What they do

Shearers take the sheep from the pen and hold firmly while removing the fleece all in one piece. They select combs that are appropriate for the type of sheep and wool. If necessary they may treat skin cuts on the sheep. They then return the sheep to the pens. They also maintain their cutters and combs by cleaning and sharpening them. They may also be required to shear stud animals with special combs or cutters.

Working conditions

Shearers usually work in teams travelling around the country. Most of the work is in the Wheatbelt and Great Southern; off-season work is available on stations in the Gascoyne, Pilbara and Goldfields. The work is not as seasonal as it used to be, with work most of the year. The peak seasons are Spring and Autumn. The working day begins at 7:30am and consists of four two hour runs with two 30 minute breaks and one hour for lunch. The shearing is usually done in a tin shed in the country and conditions are usually hot, dirty and dusty.

Tools and technologies

Shearers need to be proficient with power-driven hand pieces that are fitted with combs and cutters. They often own these hand pieces and so need to know how to maintain them.

How do I become one?

Education and training

It is possible to work as a shearer without any formal qualifications, and get training on the job. Some shearers begin by being a shed hand in a shearing team. However, entry into this occupation may be improved by obtaining a qualification in shearing.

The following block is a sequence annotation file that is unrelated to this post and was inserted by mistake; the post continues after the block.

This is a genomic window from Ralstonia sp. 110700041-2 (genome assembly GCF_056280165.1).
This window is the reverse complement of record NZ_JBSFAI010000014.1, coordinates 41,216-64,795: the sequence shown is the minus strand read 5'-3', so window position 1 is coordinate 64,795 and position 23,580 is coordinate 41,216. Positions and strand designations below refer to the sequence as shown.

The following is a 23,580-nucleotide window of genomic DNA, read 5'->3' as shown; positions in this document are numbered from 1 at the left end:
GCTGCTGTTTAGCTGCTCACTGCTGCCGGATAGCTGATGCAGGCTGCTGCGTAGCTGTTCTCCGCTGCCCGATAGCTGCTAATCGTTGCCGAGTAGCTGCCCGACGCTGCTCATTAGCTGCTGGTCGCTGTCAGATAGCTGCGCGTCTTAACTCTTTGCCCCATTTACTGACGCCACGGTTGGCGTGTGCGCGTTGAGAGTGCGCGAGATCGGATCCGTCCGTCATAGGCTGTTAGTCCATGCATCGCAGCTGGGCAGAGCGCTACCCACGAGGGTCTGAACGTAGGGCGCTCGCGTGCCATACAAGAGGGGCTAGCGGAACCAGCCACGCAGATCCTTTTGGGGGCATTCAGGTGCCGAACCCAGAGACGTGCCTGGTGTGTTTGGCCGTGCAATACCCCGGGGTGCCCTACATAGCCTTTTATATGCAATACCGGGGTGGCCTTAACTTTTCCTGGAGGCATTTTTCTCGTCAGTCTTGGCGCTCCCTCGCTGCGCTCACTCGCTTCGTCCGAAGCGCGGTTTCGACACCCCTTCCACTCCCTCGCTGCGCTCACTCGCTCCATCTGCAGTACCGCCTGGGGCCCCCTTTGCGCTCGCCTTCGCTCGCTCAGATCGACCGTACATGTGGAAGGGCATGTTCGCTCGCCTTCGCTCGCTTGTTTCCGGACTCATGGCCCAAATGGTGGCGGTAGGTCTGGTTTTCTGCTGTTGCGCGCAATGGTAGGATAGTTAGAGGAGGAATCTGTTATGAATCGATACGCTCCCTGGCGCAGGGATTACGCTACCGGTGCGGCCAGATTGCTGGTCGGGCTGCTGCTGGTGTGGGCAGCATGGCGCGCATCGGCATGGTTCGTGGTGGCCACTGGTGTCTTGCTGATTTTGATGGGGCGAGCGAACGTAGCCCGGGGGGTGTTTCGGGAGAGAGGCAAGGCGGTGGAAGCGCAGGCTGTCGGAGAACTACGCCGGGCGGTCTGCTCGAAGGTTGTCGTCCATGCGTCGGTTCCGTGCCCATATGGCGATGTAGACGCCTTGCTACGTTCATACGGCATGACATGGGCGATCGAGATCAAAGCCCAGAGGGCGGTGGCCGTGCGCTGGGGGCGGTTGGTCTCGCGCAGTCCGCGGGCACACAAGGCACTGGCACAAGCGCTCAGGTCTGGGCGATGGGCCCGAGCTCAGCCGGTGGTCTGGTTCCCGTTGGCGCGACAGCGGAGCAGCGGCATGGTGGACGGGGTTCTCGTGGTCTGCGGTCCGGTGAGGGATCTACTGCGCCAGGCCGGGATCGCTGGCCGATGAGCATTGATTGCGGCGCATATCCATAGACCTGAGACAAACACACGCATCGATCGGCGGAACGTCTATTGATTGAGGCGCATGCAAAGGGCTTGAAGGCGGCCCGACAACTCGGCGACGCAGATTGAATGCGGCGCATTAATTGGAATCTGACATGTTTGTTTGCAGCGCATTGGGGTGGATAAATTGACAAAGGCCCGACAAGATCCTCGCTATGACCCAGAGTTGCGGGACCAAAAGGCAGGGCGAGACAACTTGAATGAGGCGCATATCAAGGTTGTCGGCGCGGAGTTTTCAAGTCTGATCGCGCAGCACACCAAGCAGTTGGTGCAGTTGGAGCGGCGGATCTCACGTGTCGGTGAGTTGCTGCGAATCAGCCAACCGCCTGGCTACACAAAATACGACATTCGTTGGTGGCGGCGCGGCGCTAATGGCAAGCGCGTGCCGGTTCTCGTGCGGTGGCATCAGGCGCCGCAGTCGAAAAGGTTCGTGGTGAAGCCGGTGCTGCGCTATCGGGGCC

The Certificate II and Certificate III in Shearing are offered at registered training organisations throughout Western Australia. Browse courses through Jobs and Skills WA and Search on the My Skills website to find a registered provider near you.

You can also undertake a shearing Level 3 or Level 4 traineeship. The traineeship usually takes six to nine months to complete.

Apprenticeships and traineeships

As an apprentice or trainee, you enter into a formal training contract with an employer, enabling you to complete training towards a nationally recognised qualification. You spend  time working and learning practical skills on the job and you spend some time undertaking structured training with a registered training provider.

You can do an apprenticeship or traineeship if you are a school-leaver, re-entering the workforce or as an adult or mature-aged person wishing to change careers. You can even begin your apprenticeship or traineeship while you're still at school.

If you are still at school you can access an apprenticeship through your school. Talk to your school's VET Co-ordinator to start your training now through VET in Schools. If you are no longer at school you can apply for an apprenticeship or traineeship and get paid while you learn and work.